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Wednesday, 19 September 2001
Page: 31045


Ms JANN McFARLANE (7:29 PM) —I rise tonight to discuss an issue that is of great importance and concern to the people of my electorate of Stirling and to the nation, and that is the Howard government's commitment to sell the rest of Telstra should it be re-elected. Before I begin, I would like to express my relief that the seven retail staff working for Telstra in the company's Fifth Avenue office in New York were safely evacuated and accounted for after the tragic events of 11 September. I wish these staff and their families all the best in rebuilding their lives.

Recently, I invited Labor's shadow minister for communications, the member for Perth, to meet with workers from the Telstra depot in Balcatta in my electorate to talk about their concerns about future job losses. I commend Gary Carson of the CEPU for drawing the workers' concerns to my attention. Given that 40,000 jobs have been shed from Telstra since the sale of the first half of the company, I understand these workers' fears about what might happen to their jobs should the rest of Telstra be sold. Labor opposes the sale of Telstra and pledges not to sell any further portion of the company. While I was there I signed the Labor Telstra pledge. I pledge to the people of Stirling this: while I am their representative in this House I will never vote to allow the sale of a single Telstra share. I say this for two main reasons: firstly, I believe in Telstra's role as a nation builder and, secondly, I believe that Australian taxpayers will lose on any further privatisation of Telstra.

Telstra serves all Australians. There is nothing the government has ever owned which is as significant to the lives of ordinary Australians, and there is nothing the government has ever owned that will provide ordinary Australians with technological change when they need it. Telstra is a great national institution and its nation building task is not yet finished, but one thing is clear: Telstra will not perform its nation building task unless it stays in majority public ownership.

Telstra recently announced a $4.1 billion annual profit. This will result in Telstra paying a dividend of more than $1.2 billion to the Commonwealth government, for the benefit of all Australian taxpayers—$1.2 billion for one year's work. So why would anybody want to sell the rest of Telstra when it continues to show record profits at a time like this? Still the government believes in selling the rest of our stake in Australia's biggest company. It is there for anyone to read in the government's own budget papers. Furthermore, it makes financial sense not to privatise Telstra. After 3½ years, the Commonwealth is now $499 million worse off as a result of the sale of the first one-third of Telstra. This is because, over the last three years, the cost of selling Telstra and the amount of dividend lost to the government has been more than the government has saved in retiring public debt. In short, the Howard government has cost Australian taxpayers more than $3.8 billion to save just $3.3 billion. Maintaining majority public ownership of Telstra is a better investment for this nation than retiring public debt. Not only does Telstra nation-build in what it provides in services; it nation-builds in what it provides in dividends. That money goes to our schools, our hospitals and our universities. These are the critical things for the development of our nation and for the needs of the people of Stirling.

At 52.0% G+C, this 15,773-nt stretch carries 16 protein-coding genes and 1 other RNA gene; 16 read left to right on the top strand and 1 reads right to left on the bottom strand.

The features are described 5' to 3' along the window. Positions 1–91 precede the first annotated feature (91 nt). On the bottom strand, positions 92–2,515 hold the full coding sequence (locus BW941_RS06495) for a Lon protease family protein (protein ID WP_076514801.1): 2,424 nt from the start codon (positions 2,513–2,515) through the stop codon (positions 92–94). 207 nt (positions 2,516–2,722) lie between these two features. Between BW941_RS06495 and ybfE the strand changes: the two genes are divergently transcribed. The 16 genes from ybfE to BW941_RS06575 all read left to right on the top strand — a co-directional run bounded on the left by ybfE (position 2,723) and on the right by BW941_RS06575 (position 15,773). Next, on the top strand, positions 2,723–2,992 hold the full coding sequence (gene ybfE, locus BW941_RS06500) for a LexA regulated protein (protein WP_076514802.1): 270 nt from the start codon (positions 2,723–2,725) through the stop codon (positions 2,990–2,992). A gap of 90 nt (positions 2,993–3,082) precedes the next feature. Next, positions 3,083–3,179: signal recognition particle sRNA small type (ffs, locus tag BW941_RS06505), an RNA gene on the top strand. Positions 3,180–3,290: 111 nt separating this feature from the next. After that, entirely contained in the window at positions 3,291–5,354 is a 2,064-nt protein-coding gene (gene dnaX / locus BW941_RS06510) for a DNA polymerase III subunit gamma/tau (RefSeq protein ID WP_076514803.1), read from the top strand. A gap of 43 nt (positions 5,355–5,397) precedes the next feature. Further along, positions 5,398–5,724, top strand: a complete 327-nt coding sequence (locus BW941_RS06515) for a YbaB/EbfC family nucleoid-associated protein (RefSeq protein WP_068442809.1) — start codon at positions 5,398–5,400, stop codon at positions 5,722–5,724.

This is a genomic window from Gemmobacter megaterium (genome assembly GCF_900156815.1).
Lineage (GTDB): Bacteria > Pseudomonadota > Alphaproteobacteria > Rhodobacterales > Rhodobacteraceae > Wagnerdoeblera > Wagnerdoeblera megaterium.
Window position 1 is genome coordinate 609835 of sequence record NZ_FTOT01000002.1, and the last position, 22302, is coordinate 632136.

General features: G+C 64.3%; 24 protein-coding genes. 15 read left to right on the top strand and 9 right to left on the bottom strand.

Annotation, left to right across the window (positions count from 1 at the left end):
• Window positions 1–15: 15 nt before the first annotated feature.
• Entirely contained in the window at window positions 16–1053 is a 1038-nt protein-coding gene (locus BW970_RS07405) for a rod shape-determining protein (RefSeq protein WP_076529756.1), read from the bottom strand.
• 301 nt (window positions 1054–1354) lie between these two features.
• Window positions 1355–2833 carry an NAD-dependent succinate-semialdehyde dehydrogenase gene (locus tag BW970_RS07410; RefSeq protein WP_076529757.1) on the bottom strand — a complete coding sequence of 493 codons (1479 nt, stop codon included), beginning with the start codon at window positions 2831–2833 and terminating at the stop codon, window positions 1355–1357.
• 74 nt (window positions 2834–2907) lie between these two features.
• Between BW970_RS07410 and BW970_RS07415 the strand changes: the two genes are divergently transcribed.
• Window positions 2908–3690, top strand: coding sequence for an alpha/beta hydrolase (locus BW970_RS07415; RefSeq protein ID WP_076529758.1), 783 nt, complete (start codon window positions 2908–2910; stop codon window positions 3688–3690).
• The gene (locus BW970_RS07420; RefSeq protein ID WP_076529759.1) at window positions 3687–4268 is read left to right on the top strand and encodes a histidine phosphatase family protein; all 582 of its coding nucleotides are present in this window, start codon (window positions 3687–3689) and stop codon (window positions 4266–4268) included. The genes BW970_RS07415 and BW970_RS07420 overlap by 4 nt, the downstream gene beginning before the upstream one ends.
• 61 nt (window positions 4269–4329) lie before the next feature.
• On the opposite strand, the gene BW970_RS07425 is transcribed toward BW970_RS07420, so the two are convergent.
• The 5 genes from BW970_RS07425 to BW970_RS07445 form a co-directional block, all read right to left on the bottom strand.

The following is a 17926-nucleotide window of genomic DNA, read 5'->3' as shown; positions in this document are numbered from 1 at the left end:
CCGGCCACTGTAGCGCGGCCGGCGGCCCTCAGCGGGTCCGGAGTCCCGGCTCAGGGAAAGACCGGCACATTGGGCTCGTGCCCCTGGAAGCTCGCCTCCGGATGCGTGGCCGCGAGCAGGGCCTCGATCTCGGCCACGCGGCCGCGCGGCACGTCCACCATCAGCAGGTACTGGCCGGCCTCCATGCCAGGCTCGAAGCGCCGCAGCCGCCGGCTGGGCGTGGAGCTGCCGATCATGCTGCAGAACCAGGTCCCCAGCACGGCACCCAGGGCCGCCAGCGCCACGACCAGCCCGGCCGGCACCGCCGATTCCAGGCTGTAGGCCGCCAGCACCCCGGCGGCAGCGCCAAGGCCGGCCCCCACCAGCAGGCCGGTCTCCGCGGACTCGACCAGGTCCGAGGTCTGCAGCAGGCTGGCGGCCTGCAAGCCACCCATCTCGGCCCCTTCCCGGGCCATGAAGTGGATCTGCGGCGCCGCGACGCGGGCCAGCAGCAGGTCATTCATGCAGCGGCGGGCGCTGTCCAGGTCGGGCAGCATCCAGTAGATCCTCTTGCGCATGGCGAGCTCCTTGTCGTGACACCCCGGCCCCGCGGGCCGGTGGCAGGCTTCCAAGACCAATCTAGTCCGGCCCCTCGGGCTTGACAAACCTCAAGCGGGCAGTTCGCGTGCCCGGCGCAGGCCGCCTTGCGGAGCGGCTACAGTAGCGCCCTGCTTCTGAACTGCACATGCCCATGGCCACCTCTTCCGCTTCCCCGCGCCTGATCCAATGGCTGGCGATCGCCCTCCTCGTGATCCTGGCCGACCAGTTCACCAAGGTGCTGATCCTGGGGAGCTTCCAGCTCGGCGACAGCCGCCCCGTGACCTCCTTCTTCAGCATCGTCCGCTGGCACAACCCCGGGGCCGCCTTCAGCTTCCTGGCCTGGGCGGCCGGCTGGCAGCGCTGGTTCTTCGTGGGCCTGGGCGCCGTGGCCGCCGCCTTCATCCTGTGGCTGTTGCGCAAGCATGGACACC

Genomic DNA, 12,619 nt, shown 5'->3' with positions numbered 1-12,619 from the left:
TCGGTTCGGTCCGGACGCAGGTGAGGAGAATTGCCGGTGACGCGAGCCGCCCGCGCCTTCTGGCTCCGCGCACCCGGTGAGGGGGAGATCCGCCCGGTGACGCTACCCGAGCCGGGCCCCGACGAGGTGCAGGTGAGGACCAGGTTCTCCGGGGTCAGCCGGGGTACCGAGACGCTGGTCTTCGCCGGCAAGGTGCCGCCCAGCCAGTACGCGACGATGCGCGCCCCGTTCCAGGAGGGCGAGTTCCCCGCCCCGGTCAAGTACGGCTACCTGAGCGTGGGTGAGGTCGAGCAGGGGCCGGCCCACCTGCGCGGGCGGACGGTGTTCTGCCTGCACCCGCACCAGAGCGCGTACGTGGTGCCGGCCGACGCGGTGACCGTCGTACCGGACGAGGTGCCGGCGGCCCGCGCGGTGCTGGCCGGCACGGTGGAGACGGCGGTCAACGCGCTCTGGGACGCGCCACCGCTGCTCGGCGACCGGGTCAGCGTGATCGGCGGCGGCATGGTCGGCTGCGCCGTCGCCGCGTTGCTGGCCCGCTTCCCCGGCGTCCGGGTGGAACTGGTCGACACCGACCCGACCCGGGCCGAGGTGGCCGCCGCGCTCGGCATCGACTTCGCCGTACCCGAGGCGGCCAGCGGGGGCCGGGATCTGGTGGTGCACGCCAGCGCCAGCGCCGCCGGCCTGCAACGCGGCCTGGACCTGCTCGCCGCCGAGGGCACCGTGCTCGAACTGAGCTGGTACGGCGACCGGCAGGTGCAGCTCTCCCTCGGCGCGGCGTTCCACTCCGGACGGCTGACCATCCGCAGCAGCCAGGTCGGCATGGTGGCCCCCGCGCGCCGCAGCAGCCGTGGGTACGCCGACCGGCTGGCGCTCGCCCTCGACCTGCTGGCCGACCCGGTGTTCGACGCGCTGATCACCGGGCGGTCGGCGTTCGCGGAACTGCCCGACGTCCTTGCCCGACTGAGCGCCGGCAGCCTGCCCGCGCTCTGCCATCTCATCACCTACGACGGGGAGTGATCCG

Recently, the Howard government allowed SingTel to take over Telstra's main competitor Optus. Singtel is controlled by the Singaporean government. Under the Howard government we have the strange situation where it is acceptable to have a majority foreign government owned telecommunications company operating in the Australian market but not an Australian majority government owned telecommunications company. Is this hypocrisy or just plain stupidity?

Labor has continually argued that Australians are better off relying on the continuing dividend stream from Telstra rather than on a one-off flog-off. The figures for the sale of the first third of Telstra clearly support Labor's view. If the government sells off the rest of Telstra, then Telstra's profits go only to those who are wealthy enough to be shareholders rather than benefiting all Australians. A company built with the collective will and the collective investment of all Australians should not be sold for the benefit of the wealthy few. If Telstra is fully privatised, local services will suffer and more jobs will be lost. If Telstra is fully privatised it will focus only on profits for the few and not the diverse service needs of the many. Australians will have a clear choice at the coming federal election. If they want to stop the full privatisation of Telstra, then they should vote for a Beazley Labor government.